Gone are the fruitflies and open vats of crushed grapes. Gone is the stress of foreign yeasts invading a year's work of raising grapes only to produce gallons of vinegar.
Primary fermentation is done at most Washington wineries. Red wines soaking in a slurry of crushed grape skins and bubbling with yeasty aromas have been sequentially pressed, strained and poured into barrels or other sealed containers where they can undergo a much slower process of final fermentation into finished wine.
It's a big relief for smaller winemakers who don't have the luxury of closed, temperature and oxygen-controlled stainless steel tanks. The majority winemakers have been worrying over their elixirs through the initial stages of sugar to alcohol conversion, punching down the floating grape skins to keep them moist, keeping the vats covered so the crush gets just the right amount of air to keep fermentation going, but not so much that it invites contamination.
There's much romance to winemaking, or so it's said, and also a lot of work. For the past six weeks, it's been a scramble to harvest or source one grape variety after another, crush them and run tests on the juice to determine appropriate process and then babysit through open vat fermentation while starting the process over on later ripening grape varieties. Mostly, it's a lot of heavy lifting, endless cleanup and worried attempts at sanitation.
I make about 30 gallons of wine a year, using as many grape varieties as I can grow or buy. It's a tiny amount and totally amateur. It's a hobby I can drink and share. And it's not too hard to keep up with the work with that small amount. But big or small, commercial or amateur, the day when the final wines are pressed and poured into glass carboys with an airlock is joyous relief. The purple stream of new wine flowing with each crank of the press is a beautiful sight. The taste and aroma of the still yeasty, slightly sweet unfinished wine is exciting, full of potential and promise. The aroma alone makes me drunk and giddy.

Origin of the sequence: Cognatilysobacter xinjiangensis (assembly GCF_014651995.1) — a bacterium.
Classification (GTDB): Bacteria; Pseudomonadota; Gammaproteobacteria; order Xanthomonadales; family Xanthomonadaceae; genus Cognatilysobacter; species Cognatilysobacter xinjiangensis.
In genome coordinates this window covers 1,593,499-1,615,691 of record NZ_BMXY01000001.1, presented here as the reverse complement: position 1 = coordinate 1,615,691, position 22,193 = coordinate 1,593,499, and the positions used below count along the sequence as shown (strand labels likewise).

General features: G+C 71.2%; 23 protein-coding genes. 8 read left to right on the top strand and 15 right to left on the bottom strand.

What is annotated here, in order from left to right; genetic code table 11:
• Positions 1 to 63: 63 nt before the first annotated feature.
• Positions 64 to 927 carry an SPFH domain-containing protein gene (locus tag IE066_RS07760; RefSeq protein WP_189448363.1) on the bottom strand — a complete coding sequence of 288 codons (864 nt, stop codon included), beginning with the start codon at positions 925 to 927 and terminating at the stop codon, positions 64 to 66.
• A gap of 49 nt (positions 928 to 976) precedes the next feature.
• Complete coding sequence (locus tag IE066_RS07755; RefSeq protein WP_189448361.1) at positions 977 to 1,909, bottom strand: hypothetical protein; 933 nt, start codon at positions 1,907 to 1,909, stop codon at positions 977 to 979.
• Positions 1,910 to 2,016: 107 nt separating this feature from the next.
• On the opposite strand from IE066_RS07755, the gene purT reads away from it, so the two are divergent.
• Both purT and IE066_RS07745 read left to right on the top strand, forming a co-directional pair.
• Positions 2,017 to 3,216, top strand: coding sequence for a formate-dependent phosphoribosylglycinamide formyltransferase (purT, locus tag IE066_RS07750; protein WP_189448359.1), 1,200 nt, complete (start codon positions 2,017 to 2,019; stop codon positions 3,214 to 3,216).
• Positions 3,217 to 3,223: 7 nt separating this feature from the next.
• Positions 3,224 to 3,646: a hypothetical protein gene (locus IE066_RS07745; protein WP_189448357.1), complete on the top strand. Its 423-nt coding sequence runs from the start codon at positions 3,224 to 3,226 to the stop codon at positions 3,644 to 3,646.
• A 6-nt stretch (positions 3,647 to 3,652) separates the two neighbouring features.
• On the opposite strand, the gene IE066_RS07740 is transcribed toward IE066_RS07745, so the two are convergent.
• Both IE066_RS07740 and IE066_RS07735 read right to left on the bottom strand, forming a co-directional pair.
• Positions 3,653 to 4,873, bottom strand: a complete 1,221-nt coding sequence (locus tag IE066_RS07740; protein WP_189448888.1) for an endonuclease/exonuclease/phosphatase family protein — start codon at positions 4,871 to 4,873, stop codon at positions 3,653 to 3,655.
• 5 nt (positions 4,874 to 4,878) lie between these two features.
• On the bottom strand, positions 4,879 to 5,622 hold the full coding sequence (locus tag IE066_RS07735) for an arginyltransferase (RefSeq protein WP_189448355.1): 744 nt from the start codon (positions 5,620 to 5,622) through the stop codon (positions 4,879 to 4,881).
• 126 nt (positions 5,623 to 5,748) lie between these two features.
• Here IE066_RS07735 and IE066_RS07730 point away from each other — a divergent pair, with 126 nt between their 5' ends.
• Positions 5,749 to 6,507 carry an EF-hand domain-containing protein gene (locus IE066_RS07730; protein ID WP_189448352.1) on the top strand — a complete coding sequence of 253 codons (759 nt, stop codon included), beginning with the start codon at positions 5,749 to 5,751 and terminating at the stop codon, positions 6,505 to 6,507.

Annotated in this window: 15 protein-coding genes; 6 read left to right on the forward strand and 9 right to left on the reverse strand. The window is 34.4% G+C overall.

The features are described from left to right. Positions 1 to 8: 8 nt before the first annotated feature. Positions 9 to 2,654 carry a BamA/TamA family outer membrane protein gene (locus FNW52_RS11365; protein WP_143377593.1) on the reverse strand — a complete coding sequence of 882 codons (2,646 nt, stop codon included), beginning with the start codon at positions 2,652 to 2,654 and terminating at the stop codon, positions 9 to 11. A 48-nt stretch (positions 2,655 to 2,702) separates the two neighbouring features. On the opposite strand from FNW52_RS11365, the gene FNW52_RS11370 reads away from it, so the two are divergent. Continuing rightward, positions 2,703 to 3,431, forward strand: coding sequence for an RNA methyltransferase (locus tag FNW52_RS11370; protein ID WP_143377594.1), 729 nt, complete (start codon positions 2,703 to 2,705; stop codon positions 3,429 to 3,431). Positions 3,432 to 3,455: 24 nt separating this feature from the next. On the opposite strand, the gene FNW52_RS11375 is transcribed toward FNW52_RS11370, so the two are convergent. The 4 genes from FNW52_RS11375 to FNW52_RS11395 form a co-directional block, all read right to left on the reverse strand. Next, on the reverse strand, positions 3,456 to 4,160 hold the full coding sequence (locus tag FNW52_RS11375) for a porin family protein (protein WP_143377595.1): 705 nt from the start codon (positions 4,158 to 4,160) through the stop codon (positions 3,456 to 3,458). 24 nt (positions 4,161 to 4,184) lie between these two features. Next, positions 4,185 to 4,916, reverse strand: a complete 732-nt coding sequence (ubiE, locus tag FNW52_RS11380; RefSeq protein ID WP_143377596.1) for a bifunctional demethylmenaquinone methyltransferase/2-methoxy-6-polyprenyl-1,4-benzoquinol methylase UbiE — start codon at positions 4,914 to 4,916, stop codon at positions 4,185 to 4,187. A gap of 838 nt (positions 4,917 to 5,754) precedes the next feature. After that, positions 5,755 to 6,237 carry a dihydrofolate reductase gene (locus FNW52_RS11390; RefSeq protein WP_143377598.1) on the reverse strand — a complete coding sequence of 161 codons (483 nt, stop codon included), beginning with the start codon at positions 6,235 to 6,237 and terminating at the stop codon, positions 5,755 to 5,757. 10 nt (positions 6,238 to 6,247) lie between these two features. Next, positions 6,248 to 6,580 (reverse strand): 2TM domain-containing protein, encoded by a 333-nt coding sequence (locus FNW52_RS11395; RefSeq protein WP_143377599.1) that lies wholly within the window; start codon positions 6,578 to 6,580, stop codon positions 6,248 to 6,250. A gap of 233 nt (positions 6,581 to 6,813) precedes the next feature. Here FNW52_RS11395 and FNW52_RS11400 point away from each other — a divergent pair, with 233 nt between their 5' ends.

You have to be patient if you want to be a winemaker. There's still a year or two to go before the wine is ready to drink, particularly for reds. The final stages of fermentation until the wine goes dry, acids soften and sediments settle, takes months. Oak barrels or chips mellow and add flavor as the wine sleeps at cooler temperatures through the winter. The wines have to be racked from one barrel or container to another several times to remove the dead yeast. Other wines might be blended to develop character and balance before bottling.
There's dozens of things that can still go wrong, but now the most dangerous part, the hardest work, the most exciting time, is over. Now we wait.